Ansgar Trimborn (How To See Ep.2 Tokyo, Street Photography Ep.1): Got myself H2/S1 videos as a Christmas present and find both well worth the $$$. Really like the look over the shoulder learning perspective.

Andre Yew (How To See Ep.2: Tokyo, Street Photography Ep.1): If you get a chance to see the two latest videos from Japan, you’ll be impressed! Carrying a Hasselblad with a giant eyelevel finder, big digital back, big lens and big grip, and a tripod all over Tokyo, fueled mostly by Calpis soda, shooting street photography, there is no doubt when Ming’s taking a picture of you. Those commentators who think Ming’s allergic to camera weight have no idea at all … nor those that think certain cameras are too loud.

Gary Greenberg: (How To See Ep.2: Tokyo) – Watching “How To See, Ep2, Tokyo” now… perfect as I get ready for my upcoming photo-shoot in Paris. Very highly recommended!

Todd Alexander Lawton (How To See Ep.2: Tokyo) – Ep2: Fantastic. Not only hugely educational, but a joy to watch. A final note: I’ve bought various other tutorial videos this year (combination of several photographers I admire releasing videos at the same time, and reaching the point with the hobby where I’m more interested in learning how to do it properly than getting more gear–four and a half years in!), and yours absolutely dump all over the others.

Alex Lemon (How To See Ep.2: Tokyo) – Ep2 Tokyo is great, really enjoying it. Look forward to checking out Street next.

Andrew Yew (Making Outsanding Images Ep. 2, 3) – Quadrant geometry just blew my mind. What a simple way to describe balance, and with a learning curve that’s not too steep, so beginners can look for the easy quadrants, while more advanced photographers can start looking for more interesting, complex compositions. I also realized that many of my images that work have quadrant balance, and now I can understand why many of those that don’t work, don’t work. For me, that little section is worth the price of the whole video!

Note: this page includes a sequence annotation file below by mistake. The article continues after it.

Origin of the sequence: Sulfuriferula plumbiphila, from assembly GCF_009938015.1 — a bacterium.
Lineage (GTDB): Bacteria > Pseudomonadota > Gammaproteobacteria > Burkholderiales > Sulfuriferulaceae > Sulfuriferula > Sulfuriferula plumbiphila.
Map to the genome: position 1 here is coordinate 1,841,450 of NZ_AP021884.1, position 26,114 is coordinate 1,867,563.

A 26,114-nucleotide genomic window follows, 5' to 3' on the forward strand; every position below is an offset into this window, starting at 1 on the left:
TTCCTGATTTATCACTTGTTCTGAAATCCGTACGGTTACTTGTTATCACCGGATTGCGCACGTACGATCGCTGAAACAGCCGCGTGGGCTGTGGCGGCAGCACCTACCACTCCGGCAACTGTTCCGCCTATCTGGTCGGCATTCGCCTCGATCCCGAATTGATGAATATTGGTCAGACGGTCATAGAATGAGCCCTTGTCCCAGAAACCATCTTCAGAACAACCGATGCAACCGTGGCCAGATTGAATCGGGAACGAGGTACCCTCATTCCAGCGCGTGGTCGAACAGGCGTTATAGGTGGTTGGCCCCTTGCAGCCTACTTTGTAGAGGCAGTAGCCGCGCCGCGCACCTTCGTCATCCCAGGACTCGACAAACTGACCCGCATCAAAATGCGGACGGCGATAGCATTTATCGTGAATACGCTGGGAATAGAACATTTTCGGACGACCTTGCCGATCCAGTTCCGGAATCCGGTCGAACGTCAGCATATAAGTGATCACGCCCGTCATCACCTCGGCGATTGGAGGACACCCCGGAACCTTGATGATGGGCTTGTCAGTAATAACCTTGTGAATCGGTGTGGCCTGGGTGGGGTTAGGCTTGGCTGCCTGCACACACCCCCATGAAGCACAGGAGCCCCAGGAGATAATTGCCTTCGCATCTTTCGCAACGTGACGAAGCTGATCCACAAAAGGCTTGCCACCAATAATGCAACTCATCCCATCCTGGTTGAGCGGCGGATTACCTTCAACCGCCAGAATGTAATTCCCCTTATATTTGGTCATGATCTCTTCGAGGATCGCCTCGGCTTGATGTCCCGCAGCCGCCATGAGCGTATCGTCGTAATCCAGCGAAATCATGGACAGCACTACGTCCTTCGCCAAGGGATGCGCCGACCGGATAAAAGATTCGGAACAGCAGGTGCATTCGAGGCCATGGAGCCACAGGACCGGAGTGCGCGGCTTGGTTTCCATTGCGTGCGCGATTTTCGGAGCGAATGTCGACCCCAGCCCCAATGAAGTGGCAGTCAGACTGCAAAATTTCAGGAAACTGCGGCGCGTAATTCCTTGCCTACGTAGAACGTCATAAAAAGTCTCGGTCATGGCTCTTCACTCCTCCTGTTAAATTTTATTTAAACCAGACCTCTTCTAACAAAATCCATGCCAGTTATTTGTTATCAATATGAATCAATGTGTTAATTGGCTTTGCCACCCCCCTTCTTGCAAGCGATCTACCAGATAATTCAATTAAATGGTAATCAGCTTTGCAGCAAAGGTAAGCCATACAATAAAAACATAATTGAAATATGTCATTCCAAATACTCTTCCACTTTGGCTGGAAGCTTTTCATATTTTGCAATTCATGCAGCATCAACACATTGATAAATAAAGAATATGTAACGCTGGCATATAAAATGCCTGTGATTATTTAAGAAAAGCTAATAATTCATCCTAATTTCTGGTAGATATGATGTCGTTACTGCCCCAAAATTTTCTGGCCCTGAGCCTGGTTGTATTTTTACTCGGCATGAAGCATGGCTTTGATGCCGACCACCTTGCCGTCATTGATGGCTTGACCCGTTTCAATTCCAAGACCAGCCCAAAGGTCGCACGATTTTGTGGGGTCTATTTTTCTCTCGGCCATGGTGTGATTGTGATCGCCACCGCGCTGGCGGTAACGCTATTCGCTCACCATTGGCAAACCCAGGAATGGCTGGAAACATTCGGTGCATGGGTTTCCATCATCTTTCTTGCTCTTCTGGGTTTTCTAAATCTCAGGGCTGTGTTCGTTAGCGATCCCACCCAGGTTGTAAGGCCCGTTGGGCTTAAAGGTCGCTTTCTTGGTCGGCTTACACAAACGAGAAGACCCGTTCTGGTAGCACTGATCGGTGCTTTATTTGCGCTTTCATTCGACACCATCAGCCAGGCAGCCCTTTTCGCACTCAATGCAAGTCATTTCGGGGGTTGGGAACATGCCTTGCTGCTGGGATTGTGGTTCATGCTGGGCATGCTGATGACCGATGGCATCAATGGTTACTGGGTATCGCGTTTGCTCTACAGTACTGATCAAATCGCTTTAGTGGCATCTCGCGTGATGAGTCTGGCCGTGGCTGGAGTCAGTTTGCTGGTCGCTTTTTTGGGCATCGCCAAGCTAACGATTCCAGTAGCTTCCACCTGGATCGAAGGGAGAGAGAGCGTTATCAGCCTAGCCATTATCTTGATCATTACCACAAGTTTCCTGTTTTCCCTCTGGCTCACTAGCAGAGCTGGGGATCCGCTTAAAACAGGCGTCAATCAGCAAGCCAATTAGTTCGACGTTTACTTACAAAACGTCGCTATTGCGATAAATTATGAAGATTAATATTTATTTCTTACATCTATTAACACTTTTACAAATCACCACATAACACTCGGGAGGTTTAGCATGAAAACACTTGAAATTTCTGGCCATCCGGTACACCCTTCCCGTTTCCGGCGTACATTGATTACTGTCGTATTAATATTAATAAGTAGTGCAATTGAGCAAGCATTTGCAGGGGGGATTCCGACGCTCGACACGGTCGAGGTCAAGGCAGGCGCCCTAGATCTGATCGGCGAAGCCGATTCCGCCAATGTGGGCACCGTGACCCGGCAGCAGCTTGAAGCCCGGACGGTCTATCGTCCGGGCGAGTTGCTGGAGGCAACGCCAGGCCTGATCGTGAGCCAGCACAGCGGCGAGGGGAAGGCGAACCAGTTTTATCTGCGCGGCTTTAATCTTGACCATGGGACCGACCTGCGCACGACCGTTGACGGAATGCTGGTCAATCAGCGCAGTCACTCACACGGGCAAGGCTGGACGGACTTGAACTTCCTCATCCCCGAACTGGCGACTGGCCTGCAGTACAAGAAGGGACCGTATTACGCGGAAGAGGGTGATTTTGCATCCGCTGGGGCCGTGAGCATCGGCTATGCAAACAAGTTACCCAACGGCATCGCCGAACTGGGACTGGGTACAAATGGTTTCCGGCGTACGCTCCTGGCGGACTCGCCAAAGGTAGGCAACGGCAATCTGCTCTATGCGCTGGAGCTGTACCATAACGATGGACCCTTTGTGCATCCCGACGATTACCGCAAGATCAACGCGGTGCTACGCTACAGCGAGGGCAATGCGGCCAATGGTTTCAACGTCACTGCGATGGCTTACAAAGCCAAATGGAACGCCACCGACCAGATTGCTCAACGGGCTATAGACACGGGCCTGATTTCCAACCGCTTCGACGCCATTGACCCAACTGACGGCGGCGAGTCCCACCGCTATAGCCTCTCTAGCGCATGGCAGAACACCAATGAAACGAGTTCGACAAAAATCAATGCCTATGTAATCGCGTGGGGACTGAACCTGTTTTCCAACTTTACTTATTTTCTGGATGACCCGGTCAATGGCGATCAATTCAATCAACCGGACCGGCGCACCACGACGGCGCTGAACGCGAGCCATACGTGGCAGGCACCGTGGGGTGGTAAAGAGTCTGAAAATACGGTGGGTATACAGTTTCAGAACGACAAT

Todd Alexander Lawton (Making Outsanding Images Ep. 2, 3) – Episodes 2 and 3 purchased; Star Wars fans will be happy to learn that they have nothing in common with their prequel trilogy namesakes. I have an insatiable apetite for these videos now! Stayed up till silly-o-clock watching them. If you decide to start selling apparel in the store, my vote’s for a “Quadrant Geometry Changed My Life” t-shirt 😉

Eric Hanson (Making Outsanding Images Ep. 2, 3) – Just finished viewing Outstanding Images Episodes 2 and 3. Episode 2 will change how I take photos from here on out. My keeper rate will greatly increase. The compositional information is invaluable and the quadrant information is simply amazing. In particular it is hugely liberating in that it allows better subject placement and a more comprehensive definition of balanced than I had previously understood. I have anticipated Episode 2 since you announced it and it has exceeded my expectations. Episode 3 helps greatly with what to include in each frame and how to tell a story. This greatly simplifies taking the correct picture in the first place and identifying which images are keepers. It is wonderful that you know these things and even more wonderful that you are able to explain them in a clear and usable fashion and share them with us. My objectivity and experience in evaluating images has increased from watching the first three videos in the series and the fundamentals video. The example of the man on the beach with the leading lines and frame is very helpful as well… I was always able to enjoy that photo but I now can explain why it is a strong image and look forward to creating my own images using the same techniques.